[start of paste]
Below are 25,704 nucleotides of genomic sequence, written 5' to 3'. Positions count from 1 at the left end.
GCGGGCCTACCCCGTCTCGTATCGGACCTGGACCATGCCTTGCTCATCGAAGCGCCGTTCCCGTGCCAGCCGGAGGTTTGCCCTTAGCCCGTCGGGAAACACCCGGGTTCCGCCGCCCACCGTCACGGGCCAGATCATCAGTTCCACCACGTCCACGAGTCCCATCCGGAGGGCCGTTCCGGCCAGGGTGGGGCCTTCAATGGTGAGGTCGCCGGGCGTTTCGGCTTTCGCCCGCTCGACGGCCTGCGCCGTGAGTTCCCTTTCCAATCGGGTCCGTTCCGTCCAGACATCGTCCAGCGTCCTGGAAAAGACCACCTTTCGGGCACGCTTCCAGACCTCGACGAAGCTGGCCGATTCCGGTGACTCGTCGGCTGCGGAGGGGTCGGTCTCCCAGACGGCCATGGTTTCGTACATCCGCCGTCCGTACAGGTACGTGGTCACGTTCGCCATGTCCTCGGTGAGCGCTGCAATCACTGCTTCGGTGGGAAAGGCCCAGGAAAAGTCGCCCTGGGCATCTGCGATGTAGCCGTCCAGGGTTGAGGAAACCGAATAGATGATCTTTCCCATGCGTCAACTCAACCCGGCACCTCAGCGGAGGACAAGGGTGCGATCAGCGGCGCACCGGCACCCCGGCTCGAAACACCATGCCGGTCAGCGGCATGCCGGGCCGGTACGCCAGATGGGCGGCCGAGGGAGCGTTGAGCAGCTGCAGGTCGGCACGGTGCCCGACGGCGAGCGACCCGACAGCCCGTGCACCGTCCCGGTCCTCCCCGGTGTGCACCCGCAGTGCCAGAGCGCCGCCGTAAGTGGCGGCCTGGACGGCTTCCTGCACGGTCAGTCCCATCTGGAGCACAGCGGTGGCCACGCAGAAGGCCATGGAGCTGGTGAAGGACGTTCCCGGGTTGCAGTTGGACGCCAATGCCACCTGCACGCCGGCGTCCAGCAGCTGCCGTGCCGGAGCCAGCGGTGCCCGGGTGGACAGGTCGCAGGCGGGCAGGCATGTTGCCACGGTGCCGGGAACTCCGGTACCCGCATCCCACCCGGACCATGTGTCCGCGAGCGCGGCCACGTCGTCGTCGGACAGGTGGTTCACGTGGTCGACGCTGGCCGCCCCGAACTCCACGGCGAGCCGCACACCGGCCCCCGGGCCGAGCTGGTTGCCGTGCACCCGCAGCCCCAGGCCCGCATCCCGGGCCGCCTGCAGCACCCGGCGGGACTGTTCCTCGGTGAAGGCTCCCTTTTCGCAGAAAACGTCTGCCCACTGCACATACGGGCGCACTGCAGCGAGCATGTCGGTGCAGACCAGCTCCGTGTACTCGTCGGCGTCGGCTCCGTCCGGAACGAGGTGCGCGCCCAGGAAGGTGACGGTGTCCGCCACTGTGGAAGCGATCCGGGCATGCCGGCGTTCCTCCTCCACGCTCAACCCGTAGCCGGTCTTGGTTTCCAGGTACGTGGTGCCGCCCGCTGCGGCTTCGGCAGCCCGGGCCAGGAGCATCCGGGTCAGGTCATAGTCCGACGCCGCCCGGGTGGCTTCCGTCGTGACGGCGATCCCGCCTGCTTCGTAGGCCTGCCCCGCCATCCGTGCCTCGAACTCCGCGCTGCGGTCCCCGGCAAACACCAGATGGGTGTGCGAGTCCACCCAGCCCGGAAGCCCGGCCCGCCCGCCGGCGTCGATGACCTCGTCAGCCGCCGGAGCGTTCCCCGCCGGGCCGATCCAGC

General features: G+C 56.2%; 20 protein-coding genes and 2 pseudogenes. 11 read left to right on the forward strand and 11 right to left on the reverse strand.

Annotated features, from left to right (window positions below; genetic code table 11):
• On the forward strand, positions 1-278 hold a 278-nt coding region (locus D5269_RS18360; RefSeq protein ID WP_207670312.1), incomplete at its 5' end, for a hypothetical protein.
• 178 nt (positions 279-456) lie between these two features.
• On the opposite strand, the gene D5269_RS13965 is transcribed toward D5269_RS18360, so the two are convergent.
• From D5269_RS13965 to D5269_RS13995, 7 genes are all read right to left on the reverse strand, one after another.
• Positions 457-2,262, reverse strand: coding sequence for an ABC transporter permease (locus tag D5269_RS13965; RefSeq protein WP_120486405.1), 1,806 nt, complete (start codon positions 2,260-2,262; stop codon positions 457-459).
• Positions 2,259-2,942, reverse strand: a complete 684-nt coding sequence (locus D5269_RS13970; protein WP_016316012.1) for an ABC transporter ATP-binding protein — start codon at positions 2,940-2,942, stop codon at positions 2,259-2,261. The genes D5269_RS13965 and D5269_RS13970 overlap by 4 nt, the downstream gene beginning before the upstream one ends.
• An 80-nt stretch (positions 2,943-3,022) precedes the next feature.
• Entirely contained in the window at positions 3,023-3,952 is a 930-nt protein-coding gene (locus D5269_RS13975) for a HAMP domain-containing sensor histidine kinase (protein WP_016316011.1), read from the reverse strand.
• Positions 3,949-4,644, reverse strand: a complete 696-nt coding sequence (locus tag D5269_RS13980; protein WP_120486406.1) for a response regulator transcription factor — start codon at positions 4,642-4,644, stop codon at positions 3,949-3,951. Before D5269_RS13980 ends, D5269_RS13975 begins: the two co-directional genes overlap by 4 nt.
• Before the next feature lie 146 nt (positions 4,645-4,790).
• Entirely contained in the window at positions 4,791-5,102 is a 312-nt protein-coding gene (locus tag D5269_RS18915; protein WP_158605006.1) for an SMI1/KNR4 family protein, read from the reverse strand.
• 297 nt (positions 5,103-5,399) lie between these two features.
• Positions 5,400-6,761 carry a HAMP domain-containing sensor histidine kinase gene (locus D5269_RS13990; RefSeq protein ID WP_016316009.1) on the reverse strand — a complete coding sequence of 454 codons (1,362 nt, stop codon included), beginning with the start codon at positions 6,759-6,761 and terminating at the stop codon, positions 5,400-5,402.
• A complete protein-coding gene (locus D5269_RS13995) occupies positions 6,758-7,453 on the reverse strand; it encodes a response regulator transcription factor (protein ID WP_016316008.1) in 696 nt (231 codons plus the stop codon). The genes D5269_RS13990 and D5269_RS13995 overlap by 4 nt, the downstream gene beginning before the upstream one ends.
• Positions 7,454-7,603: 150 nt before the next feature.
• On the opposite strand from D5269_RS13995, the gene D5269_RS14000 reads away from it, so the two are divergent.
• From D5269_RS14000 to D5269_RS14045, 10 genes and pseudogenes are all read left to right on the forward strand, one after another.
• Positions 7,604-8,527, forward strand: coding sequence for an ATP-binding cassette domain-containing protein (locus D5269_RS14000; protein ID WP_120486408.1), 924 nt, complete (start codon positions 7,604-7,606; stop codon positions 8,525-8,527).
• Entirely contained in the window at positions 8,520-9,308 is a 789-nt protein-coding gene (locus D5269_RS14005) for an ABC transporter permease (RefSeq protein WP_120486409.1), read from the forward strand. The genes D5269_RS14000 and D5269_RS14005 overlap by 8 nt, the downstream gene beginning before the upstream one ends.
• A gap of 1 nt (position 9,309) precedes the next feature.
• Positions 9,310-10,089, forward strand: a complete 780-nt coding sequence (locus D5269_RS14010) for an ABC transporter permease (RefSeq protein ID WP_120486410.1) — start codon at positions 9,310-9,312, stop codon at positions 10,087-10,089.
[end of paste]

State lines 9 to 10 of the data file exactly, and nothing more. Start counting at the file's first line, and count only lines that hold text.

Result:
• Positions 457-2,262, reverse strand: coding sequence for an ABC transporter permease (locus tag D5269_RS13965; RefSeq protein WP_120486405.1), 1,806 nt, complete (start codon positions 2,260-2,262; stop codon positions 457-459).
• Positions 2,259-2,942, reverse strand: a complete 684-nt coding sequence (locus D5269_RS13970; protein WP_016316012.1) for an ABC transporter ATP-binding protein — start codon at positions 2,940-2,942, stop codon at positions 2,259-2,261. The genes D5269_RS13965 and D5269_RS13970 overlap by 4 nt, the downstream gene beginning before the upstream one ends.